Our Jewish tradition is replete with teachings of sharing one's food - from Abraham preparing a meal for the strangers to Isaiah's demand to feed the hungry to the Jewish custom in the "old country" of setting a table for the poor of the community at one's celebrations.

Yes, I feel guilty when I indulge in an expensive meal knowing the same dollars could feed someone for a week (and in some parts of the world for a month).  Here's my new thought:  each time one goes to leave a tip at a restaurant, donate another "tip" to the hungry.  If it's $5 for the waiter, then it's another $5 to the Food Bank or to buy cans for a food drive. Put the $5 in a separate place in your wallet.  It can even be done right at the table by donating quickly online. And encourage the others at your table to do the same as you educate them on this issue.

If you try this, let me know how it goes.

Friday, December 5, 2014


It's potluck at temple tonight.  Always delicious, but I'll be eating ahead of time for this Shabbat on Food Stamp Challenge.

Last night was Italian Turkey Sausage.  Three pieces.  That leaves three for another night - Sunday probably. Had a big chunk of cabbage sautéed, too.  With toast.  It was filling and just right.

Today had to run out early without breakfast - took bag of cereal in the car.  Not so great, followed by can of tuna between two pieces of bread for lunch. Got my protein and carbs. Tonight - steamed broccoli, more pasta, sauce and some cheese on top.

The good news is I bought two bananas and an apple and a plain yogurt today.  Total price: $1.35. The store brand yogurt was 50 cents.  Bad news, I forgot to use my discount card so the bananas were 59 cents a pound instead of 49. Wasted 10 cents.

I still have a leftover batch of rice and beans in the fridge - but just can't face eating them again unless I have to.  Between the uneaten eggs, sausage, cheese, rice, pasta and can of green beans - hopefully won't have to.  If the stomach grumbles, I'll do it.  Refried perhaps with tomato sauce on top!

When I read those stories of how Jewish families would save up all week to have fish or chicken on Shabbat, I now really get how it was such a treat.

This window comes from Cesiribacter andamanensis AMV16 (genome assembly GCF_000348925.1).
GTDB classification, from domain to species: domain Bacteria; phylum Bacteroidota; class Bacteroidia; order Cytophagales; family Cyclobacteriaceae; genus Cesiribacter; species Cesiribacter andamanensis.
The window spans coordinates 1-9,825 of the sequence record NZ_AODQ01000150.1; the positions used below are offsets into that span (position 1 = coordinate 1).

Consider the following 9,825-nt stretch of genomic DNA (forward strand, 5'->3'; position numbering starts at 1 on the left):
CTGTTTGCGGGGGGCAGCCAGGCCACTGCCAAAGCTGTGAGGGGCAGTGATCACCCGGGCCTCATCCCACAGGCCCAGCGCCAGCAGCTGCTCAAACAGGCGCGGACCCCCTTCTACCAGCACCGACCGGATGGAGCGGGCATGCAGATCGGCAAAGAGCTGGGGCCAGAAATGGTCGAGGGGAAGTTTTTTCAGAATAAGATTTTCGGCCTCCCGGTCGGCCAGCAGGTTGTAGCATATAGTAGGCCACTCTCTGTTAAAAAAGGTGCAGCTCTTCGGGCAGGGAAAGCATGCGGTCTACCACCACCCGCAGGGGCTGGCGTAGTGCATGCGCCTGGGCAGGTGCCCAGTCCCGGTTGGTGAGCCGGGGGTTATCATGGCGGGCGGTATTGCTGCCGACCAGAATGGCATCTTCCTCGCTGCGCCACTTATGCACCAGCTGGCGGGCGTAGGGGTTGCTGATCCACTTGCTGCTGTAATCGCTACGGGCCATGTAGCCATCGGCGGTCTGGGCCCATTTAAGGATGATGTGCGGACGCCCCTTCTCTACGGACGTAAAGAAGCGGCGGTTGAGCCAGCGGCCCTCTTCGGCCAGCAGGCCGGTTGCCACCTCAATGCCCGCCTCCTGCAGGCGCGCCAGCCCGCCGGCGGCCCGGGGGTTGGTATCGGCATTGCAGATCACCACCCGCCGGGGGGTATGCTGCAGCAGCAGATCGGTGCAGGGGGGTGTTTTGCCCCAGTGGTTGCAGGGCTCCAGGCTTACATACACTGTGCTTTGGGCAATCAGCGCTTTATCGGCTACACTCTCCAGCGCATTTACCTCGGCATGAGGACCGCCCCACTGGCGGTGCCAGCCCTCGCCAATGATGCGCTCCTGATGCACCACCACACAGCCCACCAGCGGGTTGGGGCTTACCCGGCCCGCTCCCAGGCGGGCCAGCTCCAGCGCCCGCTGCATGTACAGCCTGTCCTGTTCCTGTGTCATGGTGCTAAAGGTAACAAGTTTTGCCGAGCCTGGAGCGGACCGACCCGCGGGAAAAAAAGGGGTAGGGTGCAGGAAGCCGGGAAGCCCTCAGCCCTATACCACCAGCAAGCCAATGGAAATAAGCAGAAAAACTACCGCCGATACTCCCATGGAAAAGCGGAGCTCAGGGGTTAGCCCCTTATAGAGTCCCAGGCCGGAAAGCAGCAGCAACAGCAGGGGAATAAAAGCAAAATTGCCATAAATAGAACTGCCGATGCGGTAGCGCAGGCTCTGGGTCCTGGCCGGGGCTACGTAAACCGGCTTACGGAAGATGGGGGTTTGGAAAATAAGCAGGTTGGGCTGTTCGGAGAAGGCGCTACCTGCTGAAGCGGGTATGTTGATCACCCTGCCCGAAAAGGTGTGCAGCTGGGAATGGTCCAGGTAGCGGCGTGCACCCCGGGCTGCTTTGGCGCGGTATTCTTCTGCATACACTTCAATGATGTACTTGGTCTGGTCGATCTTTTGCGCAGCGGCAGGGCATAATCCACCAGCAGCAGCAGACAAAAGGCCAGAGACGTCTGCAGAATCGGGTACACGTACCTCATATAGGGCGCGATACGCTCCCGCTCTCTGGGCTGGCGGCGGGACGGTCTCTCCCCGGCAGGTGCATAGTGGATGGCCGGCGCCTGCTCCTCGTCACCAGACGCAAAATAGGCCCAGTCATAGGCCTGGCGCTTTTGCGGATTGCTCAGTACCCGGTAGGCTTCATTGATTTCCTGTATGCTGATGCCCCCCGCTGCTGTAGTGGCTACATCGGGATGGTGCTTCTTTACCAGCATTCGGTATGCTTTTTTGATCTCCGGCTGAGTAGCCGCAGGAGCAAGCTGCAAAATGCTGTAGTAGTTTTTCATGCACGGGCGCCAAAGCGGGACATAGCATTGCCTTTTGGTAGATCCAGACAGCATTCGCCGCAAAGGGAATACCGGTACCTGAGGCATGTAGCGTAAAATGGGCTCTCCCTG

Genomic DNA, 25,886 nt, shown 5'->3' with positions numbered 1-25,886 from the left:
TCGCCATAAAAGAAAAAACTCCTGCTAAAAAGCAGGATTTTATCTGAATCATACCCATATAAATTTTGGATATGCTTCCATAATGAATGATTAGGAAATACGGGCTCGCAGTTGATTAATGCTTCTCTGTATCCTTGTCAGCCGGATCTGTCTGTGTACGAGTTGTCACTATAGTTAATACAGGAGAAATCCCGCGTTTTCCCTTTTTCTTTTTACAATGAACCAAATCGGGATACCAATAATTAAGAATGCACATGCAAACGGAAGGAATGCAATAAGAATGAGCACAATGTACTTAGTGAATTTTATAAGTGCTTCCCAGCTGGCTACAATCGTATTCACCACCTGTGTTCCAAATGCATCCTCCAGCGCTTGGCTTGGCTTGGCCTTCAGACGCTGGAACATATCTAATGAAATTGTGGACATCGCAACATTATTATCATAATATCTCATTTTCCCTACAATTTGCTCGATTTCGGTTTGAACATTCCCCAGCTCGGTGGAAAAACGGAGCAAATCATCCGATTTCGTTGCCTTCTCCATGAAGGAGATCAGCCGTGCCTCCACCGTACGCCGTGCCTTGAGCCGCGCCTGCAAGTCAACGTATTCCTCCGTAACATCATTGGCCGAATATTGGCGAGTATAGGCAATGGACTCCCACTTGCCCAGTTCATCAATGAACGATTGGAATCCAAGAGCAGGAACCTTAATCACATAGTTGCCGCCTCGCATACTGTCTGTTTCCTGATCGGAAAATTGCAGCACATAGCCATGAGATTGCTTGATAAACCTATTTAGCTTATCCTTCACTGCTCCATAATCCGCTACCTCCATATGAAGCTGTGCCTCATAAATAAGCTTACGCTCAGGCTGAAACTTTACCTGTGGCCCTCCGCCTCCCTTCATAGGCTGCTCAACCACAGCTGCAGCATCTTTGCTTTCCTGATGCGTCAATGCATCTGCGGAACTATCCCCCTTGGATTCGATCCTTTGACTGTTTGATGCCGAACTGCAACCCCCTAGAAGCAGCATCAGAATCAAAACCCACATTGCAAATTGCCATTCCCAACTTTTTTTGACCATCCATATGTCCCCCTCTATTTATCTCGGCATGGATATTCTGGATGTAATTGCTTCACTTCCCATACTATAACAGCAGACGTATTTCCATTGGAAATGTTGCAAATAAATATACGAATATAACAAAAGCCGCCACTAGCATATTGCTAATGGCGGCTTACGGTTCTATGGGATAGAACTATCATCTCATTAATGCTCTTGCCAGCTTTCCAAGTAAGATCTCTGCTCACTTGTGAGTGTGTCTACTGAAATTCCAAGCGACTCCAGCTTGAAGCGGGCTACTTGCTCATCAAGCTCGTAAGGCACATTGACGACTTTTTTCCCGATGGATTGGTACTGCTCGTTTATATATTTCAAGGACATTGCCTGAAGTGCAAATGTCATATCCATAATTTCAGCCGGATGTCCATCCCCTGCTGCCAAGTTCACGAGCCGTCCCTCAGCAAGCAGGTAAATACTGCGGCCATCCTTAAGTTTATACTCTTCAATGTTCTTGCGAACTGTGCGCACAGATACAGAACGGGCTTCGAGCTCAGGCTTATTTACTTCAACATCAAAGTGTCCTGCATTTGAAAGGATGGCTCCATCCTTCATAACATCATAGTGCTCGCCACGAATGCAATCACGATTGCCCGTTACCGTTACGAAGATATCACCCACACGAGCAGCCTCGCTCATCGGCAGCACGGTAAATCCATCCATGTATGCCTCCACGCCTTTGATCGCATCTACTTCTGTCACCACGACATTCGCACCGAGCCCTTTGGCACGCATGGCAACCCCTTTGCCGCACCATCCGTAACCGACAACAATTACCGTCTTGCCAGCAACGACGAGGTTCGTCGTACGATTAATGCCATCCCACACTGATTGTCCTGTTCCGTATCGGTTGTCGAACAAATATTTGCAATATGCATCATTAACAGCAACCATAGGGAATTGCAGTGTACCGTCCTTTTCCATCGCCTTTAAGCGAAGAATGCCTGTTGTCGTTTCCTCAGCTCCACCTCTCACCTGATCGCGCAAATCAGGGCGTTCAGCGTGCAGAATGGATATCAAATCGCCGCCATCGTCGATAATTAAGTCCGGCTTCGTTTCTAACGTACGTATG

Shabbat Shalom to all, especially those out in the cold and rain on the streets of Jersey City tonight without a stove to warm up the few cans of food in their backpacks.  (Gave out a few cans to a needy person who came by the temple today - homeless obviously as he asked for items with pop tops. Gave him three cans of hearty soups.  I think I have the better dinner tonight.)

Wednesday, December 3, 2014


I brought back a beautiful two pound cabbage from Massachusetts over Thanksgiving weekend and did not have time to cook and eat it before starting the Food Stamp Challenge on Monday. So, went to store today to see what it costs locally - and guess what? Cabbage was on sale! 2 lb. for 99 cents. Instead of the regular $1.98 per pound.  Of course, my cabbage from my friend's farm is probably healthier - but anyway, I am charging myself 99 cents against my budget.

Decided I should pick up some eggs. Only half dozen - more expensive per egg that way, but can't afford the full dozen. If I did this for two weeks, could save a bit buying in normal sizes. Also needed something green - and there were broccoli crowns and canned green beans on sale. Wanted two cans of the green beans but getting close to the budget.  Added an onion, another box of pasta on sale for only 88 cents this time, and one more "on sale" cheese. This time shredded mozzarella. Going to make a pasta baked dish tomorrow to last a few meals.  Picked up two more bananas still on sale - but thought better of it and put them back.  I'm up to $26.76.  Better to set aside the last $2 for final days in case I run out of milk or something I bought gets spoiled.